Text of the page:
Epirot Islands

Epirote Islands are considered those northern Ionian islands that are in close proximity to the Epirus mainland.

These include:

  • Kerkyra (Κέρκυρα) usually known as Corfu in English
  • Paxi (Παξοί) (includes Antipaxos) also known as Paxos in English
  • Lefkada (Λευκάδα) also known as Lefkas in English
  • Ithaki (Ιθάκη) usually known as Ithaca (the island of Odysseus) in English

Legend


The Ionian Islands

According to legend, Neoptolemos or Pyrros the late hero of Trojan war, sailed to the Epirote Islands and then became the king of Epirus exiling Odysseus after he killed a large number of suitors that pestered his wife, Penelope. Neoptolemos was son of Achilles by princess Deidamea daughter of Lycomedes, the King of Scyros. Achilles was send there by his mother Thetis who knowing that she botched the job of rendering him invulnerable (she failed to expose his "Achilles' "heel to the sacred fire), didn't want him to fight in the Trojan War, so she disguised him as a girl in the court of Skyros. With Andromache the widow of Hector, who had been enslaved, Neoptolemos was the father of Molossos and ancestor of the main tribe of Epiros the Molossoi. Molossoi were the guardians of the main Greek oracle of Zeus in Dodona. The Zeus connection seems to stem from the legend that the ghost of Achilles appeared to the survivors of the Trojan war, demanding Polyxena, the Trojan princess, be sacrificed before anybody could leave. Neoptolemos did so, but in contrast to Achilles, who had previously shown mercy to Priam, her father and King of Troy, he also sacrificed him to Zeus.

History

At the outbreak of the Peloponesian War in 431 BC most of the islands, notably Kerkyra, took the side of Athens but Lefkada took the side of Sparta.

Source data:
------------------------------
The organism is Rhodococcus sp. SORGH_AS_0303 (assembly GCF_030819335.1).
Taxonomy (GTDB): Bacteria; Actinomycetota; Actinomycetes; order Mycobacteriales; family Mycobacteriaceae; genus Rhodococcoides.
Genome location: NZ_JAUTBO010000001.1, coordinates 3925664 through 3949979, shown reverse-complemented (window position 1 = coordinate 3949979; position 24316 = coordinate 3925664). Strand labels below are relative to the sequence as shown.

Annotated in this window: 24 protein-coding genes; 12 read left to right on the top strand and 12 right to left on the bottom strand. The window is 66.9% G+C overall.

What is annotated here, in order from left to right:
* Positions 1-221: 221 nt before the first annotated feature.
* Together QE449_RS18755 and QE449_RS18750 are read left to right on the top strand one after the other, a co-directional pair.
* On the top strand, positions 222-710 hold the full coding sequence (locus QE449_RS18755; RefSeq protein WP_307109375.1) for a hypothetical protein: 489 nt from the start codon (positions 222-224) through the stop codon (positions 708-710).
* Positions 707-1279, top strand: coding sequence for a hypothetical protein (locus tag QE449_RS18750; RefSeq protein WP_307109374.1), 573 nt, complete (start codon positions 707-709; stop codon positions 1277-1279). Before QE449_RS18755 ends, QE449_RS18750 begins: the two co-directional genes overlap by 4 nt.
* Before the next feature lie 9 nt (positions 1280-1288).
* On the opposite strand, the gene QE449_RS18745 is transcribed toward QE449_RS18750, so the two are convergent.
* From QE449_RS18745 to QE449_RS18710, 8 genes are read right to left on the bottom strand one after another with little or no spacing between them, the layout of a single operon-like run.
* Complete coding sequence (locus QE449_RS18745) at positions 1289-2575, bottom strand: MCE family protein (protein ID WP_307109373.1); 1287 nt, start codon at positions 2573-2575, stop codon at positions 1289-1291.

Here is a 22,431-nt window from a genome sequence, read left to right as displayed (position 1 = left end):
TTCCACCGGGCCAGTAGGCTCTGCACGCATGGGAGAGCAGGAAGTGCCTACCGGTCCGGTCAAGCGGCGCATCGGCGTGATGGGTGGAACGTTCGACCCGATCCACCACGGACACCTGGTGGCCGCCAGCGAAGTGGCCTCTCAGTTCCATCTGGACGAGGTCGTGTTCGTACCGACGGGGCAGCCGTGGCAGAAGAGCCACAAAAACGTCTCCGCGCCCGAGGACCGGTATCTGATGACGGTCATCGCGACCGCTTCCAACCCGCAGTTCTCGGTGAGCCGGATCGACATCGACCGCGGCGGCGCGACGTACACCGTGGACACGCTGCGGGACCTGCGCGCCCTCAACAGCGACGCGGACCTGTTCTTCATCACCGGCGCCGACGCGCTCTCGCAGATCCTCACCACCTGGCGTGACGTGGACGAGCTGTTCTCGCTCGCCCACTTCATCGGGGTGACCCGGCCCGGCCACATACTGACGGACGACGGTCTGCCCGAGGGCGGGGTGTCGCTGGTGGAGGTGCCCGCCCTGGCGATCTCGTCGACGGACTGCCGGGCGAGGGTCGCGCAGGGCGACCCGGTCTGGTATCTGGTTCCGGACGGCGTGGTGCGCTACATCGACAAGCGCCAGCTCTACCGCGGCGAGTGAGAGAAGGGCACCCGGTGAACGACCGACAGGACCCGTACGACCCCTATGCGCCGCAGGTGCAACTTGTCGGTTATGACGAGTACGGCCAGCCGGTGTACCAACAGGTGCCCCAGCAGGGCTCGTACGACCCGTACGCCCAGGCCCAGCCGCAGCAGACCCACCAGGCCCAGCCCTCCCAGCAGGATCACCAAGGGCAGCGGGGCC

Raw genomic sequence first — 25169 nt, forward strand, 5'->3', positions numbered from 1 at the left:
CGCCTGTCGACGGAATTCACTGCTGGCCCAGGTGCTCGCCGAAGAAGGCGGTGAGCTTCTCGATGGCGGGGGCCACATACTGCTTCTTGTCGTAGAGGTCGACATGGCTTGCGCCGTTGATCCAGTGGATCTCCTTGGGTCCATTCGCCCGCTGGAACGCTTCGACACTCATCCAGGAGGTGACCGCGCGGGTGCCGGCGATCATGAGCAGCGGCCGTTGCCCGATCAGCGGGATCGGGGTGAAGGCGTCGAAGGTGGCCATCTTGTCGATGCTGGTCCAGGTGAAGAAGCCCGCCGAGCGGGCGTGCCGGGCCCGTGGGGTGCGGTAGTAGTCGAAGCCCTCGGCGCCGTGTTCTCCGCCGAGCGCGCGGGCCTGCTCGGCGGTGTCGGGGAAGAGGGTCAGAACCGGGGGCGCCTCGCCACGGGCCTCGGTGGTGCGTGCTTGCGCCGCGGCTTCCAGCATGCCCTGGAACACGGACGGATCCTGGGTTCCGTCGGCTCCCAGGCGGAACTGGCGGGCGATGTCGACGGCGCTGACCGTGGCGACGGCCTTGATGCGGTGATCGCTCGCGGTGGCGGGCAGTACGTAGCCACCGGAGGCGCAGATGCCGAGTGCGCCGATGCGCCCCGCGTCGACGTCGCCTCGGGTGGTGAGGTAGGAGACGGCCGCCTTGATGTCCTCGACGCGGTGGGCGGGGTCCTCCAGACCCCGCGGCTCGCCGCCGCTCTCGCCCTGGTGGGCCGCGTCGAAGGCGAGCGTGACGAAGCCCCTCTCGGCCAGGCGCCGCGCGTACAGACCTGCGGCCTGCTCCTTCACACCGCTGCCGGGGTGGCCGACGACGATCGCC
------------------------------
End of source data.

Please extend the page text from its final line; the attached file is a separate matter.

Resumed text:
In the 4th century BC under another king Neoptolemos of the same dynasty, Molossoi (or Molossians) became more urbanized inhabiting also the area of contemporary Zagoria, where significant archeological findings (kept in the Ioannina archeological museum) were excavated in the villages of Elafotopos and Vitsa by the Vikos gorge. Still herding the western highlands of the Pindos in Zagoria, Molossoi were in constant friction over grazing, with Macedonians on the other side of the range.

When, by the Treaty of Paris of November 5, 1815, the Ionian Islands became a protectorate of the United Kingdom, Corfu became the seat of the British high commissioner. The British commissioners, who were practically autocrats in spite of the retention of the native senate and assembly, introduced a strict method of government which brought about a decided improvement in the material prosperity of the islands, but by its very strictness displeased the natives. In 1864 it was, with the other Ionian Islands, ceded to the kingdom of Greece, in accordance with the wishes of the inhabitants.

Ionian Islands

The islands today

Today all the islands are part of the Greek district of Ionioi Nisoi. Kerkyra has a population of 97,000, Lefkada 21,000, Ithaki 3,000 and Paxi 2,000.

In recent decades the islands have lost population through emigration and the decline of their traditional industries, fishing and marginal agriculture. Today their major industry is tourism. Kerkyra in particular, with its magnificent harbour, splendid scenery and wealth of picturesque ruins and castles, is a favourite stopping place for cruise liners. British tourists in particular are attracted through having read Gerald Durrell's evocative book My Family and Other Animals (1956), which describes his childhood on Kerkyra in the 1930s.

Links

Greek Islands


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